Two teams of Cal Poly graduate business students will make special presentations to top Oracle Corp. executives on Wednesday, May 3 at Oracle’s headquarters in Redwood Shores, Calif.
Students in Cal Poly’s M.S. Business Analytics program will make global sales strategy recommendations related to Oracle’s Enterprise Performance Management (EPM) product offered via its software-as-a-service (SaaS) platform. Panelists from Oracle will include Ivgen Guner, senior vice president of global business finance, Elena Drozd, director of the Advanced Analytics Group, and Rich Clayton, vice president of the Business Analytics Product Group.
After analyzing five years of global sales data provided by Oracle, students cultivated a targeted approach to identifying and developing new marketing opportunities by utilizing data mining techniques and advanced statistical modeling. Students also delivered a written report that defined characteristics of top prospect companies for new EPM sales, suggested new methodology for appealing to different prospect companies and provided insights for targeted marketing campaigns in different countries around the globe.
The presentations are the culmination of a new collaboration between Cal Poly’s Orfalea College of Business and Oracle, which provided real data for a three-month Learn by Doing project. Oracle has teamed with Cal Poly and other academic programs to address the shortfall of data scientists in the industry.
“Education is a cornerstone of Oracle’s culture and legacy,” said Oracle’s Clayton. “We are thrilled to team with Cal Poly and help inspire the next generation of data analytic leaders.”
Cal Poly launched its M.S. in Business Analytics program in 2016 to meet strong demand for professionals skilled in working with and interpreting complex sets of data. The program trains students from business, science, engineering and mathematics backgrounds to prepare data from diverse sources, illustrate findings and communicate strategic insights to business leaders.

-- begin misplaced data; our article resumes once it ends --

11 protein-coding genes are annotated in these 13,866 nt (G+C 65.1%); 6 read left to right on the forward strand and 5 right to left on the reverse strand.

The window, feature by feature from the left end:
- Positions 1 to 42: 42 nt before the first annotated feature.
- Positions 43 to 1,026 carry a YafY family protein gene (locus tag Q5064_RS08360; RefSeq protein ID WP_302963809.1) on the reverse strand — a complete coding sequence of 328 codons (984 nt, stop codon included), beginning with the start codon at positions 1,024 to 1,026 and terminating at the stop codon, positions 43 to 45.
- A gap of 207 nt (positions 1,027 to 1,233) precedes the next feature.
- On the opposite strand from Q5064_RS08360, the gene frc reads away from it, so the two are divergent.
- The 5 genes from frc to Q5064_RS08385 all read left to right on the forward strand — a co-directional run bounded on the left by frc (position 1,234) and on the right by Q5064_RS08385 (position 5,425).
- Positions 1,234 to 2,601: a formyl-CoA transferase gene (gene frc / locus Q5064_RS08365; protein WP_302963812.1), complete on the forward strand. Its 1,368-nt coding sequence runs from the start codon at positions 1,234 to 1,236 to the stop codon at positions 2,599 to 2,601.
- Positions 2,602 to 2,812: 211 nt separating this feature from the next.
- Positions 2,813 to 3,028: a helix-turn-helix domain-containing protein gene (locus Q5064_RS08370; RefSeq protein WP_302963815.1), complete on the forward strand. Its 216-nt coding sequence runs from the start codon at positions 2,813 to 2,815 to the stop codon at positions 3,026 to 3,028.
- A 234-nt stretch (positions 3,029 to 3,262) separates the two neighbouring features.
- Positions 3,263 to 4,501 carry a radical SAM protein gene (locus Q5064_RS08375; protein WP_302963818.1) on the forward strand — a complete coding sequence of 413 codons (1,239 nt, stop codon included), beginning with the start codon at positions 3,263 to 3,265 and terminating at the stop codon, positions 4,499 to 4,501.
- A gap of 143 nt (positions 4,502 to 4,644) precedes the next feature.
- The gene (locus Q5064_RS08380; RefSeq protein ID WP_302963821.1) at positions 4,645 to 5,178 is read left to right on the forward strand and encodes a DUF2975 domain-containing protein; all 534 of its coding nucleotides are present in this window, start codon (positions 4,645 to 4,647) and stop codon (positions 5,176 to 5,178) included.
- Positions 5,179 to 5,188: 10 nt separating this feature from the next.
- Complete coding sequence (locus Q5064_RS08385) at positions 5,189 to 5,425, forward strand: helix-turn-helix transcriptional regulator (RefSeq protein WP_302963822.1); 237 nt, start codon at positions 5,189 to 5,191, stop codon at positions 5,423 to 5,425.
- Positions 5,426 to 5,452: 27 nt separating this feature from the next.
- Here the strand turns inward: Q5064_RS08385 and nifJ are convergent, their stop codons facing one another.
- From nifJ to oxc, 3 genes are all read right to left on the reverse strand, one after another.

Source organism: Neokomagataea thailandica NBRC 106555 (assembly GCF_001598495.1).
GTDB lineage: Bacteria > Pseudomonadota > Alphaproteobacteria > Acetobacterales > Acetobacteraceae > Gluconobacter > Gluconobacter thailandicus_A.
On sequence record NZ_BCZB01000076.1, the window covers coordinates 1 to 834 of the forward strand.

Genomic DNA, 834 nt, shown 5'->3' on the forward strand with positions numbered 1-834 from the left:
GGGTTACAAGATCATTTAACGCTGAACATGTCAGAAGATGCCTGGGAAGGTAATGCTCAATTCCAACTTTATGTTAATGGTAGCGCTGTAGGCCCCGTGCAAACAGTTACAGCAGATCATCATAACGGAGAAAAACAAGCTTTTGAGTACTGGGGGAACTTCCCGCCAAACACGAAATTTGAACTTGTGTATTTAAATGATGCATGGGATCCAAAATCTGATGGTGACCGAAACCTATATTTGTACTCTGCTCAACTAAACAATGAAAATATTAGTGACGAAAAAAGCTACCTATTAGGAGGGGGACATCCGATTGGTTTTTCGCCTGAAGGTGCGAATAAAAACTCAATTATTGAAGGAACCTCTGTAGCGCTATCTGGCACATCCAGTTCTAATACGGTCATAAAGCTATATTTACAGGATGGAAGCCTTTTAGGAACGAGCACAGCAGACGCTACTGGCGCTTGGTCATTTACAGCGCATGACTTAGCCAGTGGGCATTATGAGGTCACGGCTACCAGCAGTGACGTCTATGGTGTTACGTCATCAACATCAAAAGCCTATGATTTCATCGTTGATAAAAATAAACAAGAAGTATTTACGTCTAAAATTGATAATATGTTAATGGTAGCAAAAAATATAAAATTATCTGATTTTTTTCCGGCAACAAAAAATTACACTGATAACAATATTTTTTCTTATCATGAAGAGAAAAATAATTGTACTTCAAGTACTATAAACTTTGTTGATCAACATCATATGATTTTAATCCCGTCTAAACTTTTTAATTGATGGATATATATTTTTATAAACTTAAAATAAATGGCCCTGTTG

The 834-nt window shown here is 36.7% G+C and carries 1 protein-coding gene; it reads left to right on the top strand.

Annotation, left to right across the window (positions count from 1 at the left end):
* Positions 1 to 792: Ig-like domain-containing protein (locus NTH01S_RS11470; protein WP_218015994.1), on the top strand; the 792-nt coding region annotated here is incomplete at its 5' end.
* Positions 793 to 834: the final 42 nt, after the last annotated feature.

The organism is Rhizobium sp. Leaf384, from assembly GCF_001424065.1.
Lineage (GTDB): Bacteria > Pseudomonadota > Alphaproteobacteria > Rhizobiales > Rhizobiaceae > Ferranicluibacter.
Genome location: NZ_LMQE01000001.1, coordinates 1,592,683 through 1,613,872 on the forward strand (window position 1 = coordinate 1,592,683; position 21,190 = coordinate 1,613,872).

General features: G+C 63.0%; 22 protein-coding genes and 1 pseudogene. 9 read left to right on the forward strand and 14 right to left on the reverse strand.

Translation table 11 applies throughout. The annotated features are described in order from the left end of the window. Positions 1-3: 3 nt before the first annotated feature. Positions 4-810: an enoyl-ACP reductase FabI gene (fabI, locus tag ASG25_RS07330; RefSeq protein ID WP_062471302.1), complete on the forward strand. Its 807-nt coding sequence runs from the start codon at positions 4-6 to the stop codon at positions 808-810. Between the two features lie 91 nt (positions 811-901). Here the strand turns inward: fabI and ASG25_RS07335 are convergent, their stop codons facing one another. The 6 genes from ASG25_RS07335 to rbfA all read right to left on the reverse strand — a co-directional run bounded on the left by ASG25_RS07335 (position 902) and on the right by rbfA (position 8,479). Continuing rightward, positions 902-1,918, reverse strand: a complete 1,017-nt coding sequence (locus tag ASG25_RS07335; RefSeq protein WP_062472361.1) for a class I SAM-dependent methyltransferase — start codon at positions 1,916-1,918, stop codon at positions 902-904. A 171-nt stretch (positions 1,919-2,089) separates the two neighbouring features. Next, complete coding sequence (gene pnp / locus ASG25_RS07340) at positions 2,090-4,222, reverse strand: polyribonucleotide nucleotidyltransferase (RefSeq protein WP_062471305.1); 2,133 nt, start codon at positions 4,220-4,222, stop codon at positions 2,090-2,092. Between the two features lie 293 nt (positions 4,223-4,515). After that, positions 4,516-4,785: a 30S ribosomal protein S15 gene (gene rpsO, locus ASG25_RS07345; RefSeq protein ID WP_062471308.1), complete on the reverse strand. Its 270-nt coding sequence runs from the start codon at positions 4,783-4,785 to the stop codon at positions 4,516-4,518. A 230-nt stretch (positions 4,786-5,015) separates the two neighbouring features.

“Oracle’s willingness to review our work and give us feedback has given direction and impact to our decision process, bridging the gap between our analytical methods and actionable results,” said Matthew Fagan, one of seven Cal Poly student team members scheduled to present. “This opportunity is the biggest of my life.”
Local and industry media are invited to attend the presentations at Oracle’s headquarters in the Redwood Shores section of Redwood City, Calif. Please email email@example.com for more information.
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Cal Poly Business Students Attend AICPA Women’s Global Leadership Summit
Orfalea College of Business sent four female finance students to the AICPA Women’s Global Leadership Summit in Boston in November. Thanks to a generous donation from Oracle, these Cal Poly students attended educational sessions on leadership development and network with high-ranking women in finance, accounting and tech.
Led by finance faculty member Sharon Dobson, Orfalea students Dana Mason, Denise Hensley, Melisa Zarate, and Catherine Ryan gained real-world insights from women presidents, founders and CEOs of major global corporations through keynotes and panels. They also participated in workshops and round tables discussing leadership, strategic planning and more. During the networking sessions, the Orfalea students met the CEO of Oracle, Safra Catz, the Senior Director at Oracle, Anne Ozzimo, and the Vice President of Global Finance at Oracle, Christina Kite.